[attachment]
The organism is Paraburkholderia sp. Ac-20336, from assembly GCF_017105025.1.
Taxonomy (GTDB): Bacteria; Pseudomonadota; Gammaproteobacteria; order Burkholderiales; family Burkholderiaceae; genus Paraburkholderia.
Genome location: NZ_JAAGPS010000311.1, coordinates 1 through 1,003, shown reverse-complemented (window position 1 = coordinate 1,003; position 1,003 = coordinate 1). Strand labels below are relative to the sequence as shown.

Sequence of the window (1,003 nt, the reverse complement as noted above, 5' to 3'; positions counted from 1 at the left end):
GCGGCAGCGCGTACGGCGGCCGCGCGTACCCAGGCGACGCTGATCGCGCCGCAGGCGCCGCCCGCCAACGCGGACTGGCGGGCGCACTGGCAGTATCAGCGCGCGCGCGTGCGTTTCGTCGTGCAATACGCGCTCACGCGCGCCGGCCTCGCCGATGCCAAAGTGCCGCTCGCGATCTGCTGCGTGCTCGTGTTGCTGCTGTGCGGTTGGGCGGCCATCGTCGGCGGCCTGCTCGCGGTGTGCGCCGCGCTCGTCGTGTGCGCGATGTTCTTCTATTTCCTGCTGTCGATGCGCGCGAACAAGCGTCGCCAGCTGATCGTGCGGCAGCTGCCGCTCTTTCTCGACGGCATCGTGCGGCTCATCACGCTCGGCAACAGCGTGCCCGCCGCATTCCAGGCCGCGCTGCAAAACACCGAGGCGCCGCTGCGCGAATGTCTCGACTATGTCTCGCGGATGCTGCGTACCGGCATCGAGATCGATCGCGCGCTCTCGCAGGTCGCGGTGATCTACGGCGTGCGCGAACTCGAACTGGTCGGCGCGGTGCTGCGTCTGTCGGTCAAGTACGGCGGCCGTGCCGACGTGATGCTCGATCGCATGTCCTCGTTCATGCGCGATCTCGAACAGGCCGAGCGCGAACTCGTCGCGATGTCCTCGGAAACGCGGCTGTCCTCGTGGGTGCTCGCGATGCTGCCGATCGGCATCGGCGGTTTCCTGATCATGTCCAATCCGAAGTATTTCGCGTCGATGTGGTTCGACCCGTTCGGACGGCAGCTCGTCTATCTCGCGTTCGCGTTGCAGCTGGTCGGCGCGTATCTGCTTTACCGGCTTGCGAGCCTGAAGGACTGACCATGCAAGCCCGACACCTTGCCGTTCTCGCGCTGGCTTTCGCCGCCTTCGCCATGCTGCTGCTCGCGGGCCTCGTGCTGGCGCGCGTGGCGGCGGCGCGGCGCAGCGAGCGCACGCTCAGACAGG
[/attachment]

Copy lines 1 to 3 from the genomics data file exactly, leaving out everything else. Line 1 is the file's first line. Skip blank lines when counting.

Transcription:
The organism is Paraburkholderia sp. Ac-20336, from assembly GCF_017105025.1.
Taxonomy (GTDB): Bacteria; Pseudomonadota; Gammaproteobacteria; order Burkholderiales; family Burkholderiaceae; genus Paraburkholderia.
Genome location: NZ_JAAGPS010000311.1, coordinates 1 through 1,003, shown reverse-complemented (window position 1 = coordinate 1,003; position 1,003 = coordinate 1). Strand labels below are relative to the sequence as shown.